He dared his rivals to try to endure what he went through at the residency hearing.
“We live here so that’s another issue,” Braun quipped.
At first, given the opportunity to question any one of his opponents, Emanuel took a pass in favor of withstanding a few more shots.
“No, I’m actually enjoying this,” he said with a smile.
But, he couldn’t resist the chance to take a shot at Chico, the all-purpose mayoral trouble-shooter who has served Mayor Daley as chief-of-staff, school board and park board president and chairman of the City Colleges board.
“You were a lobbyist for your clients in front of City Hall and its related agencies,” Emanuel told Chico. “When you were chair of the school system your client list had about $500,000 worth of business in the school system., When you left, it was north of $200 million.”
Chico responded that 90 percent of his clients have no ties to City Hall.
Miguel Del Valle also jabbed Emanuel: “I’ve been to eight community forums and you’ve been to none. When are you going to start talking to the neighborhoods?”
Of all the ground covered at the forum, the pension issue could prove the most damaging, considering the fact that city employees and their families make up a sizeable voting bloc in Chicago.
Emanuel has told labor leaders that he would demand more from active city employees to help prevent four pension funds from running out of money by 2030. That may involve raising the retirement age, increasing employee contributions, reducing benefits or a combination of the three.
“If everybody said, ‘No, we’re not gonna make any changes, to fulfill your commitment is a 90 percent increase in property taxes. If you don’t do that, you’re gonna introduce a citywide income tax. We have one of the highest city sales taxes. You’d have to increase that. I think that’s the wrong approach,” Emanuel said.
“I said honestly to them — and they didn’t want to hear it — that today, it’s not an honest system and therefore, we should be more honest with taxpayers and workers and there should be changes so we get it on a stable financial system.”
Chico said he would work with the unions to craft a long-term solution “without disturbing the benefit levels that people have earned.”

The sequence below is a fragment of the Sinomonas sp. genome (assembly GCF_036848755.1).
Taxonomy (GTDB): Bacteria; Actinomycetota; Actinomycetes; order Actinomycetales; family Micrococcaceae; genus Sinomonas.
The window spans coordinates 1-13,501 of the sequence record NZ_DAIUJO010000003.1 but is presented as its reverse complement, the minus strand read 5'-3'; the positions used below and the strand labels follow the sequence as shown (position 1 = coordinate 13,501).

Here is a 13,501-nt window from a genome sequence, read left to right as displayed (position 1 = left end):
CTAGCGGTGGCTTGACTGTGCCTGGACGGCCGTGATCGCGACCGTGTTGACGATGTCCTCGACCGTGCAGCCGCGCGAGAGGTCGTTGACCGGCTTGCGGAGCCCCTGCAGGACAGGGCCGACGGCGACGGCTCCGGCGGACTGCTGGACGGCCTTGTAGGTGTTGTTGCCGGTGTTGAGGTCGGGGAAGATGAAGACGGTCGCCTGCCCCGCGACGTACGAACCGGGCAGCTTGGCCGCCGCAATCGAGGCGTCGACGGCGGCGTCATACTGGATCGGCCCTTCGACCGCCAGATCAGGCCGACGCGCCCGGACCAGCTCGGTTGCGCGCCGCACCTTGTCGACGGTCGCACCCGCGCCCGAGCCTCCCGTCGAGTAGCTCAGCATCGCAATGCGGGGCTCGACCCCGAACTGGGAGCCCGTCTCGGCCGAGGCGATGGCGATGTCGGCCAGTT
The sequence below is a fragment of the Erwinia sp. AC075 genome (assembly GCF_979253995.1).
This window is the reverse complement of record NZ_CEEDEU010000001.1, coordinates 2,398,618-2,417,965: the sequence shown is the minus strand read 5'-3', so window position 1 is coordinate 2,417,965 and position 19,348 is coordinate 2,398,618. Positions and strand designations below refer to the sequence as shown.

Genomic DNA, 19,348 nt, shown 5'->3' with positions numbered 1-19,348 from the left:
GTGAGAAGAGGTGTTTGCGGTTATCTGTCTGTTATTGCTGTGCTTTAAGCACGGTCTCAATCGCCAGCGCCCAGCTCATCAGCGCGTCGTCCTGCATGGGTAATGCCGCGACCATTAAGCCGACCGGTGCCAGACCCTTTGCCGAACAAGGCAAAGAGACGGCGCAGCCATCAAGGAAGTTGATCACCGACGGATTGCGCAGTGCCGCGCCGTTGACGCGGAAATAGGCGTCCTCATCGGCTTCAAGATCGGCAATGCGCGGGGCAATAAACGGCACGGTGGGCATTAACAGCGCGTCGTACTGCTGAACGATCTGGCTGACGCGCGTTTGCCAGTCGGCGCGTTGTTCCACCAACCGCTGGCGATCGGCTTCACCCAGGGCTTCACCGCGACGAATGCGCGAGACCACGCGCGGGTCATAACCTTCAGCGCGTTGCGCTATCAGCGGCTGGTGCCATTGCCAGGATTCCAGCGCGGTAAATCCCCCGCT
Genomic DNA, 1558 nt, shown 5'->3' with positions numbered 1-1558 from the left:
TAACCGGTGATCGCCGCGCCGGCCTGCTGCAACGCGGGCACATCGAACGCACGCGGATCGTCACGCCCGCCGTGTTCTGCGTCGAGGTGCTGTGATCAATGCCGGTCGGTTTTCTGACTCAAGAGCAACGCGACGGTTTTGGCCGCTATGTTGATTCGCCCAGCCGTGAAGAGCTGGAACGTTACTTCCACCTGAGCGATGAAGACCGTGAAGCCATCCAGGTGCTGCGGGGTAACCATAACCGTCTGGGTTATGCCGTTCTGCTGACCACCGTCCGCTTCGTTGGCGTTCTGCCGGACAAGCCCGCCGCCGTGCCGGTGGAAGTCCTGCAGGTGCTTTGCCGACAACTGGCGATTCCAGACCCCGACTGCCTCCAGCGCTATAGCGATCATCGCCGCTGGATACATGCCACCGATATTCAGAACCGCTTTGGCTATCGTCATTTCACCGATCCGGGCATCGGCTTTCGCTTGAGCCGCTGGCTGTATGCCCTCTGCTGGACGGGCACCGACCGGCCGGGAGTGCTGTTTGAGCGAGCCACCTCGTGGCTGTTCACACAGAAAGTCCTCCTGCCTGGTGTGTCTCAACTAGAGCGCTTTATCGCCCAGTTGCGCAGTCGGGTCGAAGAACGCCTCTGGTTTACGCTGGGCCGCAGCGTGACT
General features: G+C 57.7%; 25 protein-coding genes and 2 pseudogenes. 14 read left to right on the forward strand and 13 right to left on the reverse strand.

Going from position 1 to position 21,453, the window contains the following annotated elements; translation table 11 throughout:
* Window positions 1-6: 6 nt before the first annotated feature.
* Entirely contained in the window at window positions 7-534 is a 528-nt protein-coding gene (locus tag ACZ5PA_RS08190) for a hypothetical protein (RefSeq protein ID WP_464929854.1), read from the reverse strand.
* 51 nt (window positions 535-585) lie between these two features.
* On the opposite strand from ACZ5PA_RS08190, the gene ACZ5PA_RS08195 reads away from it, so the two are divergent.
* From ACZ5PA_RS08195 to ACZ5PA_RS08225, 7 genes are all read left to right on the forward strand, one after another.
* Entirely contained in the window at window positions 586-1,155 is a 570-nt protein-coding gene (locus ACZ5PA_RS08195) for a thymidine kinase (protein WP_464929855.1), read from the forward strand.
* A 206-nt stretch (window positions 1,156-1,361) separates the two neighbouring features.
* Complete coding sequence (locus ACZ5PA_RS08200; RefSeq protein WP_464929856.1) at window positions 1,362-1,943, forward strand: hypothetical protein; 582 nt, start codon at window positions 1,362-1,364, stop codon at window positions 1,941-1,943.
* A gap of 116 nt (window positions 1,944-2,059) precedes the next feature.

Del Valle and Braun took the same pro-union position.
Del Valle was the aggressor on the immigration issue. He portrayed Emanuel as the driving force behind President Obama’s failure to honor his campaign promise to Hispanics.
Referring to immigration, the city clerk told Emanuel, “You called it the third-rail of politics.”
Emanuel did not confirm or deny whether he called immigration the “third rail of politics.” Emanuel said, “I pulled a bi-partisan meeting together with Democrats and Republicans in the House to say, `How do we make progress?‚ Which is why I pushed immediately to go to the DREAM Act, which everybody didn’t want to do and now, five years later, they finally realize that’s the right step.”All four candidates did agree on one thing: Grant Park is the wrong place for a new Children’s Museum. Mayor Daley rammed it through over the local alderman’s objections. The new mayor apparently intends to undo it and negotiate a long-term lease for the museum in expanded space at Navy Pier.
There was even a touch of ethnic humor after Braun accused Emanuel of making teachers the “scapegoats” and favoring charter schools over improvements to neighborhood schools.
“It’s all moving in the direction of privatizing schools. I have some friends who started a charter school for high school girls because of research that shows that girls learn better in a ... same-sex environment. That’s wonderful. Mazel Tov, but ——” Braun said.
Emanuel, who is vying to become Chicago’s first Jewish mayor, laughed and interrupted, “Can you translate that?”
The candidates first joint public forum comes Monday on WTTW.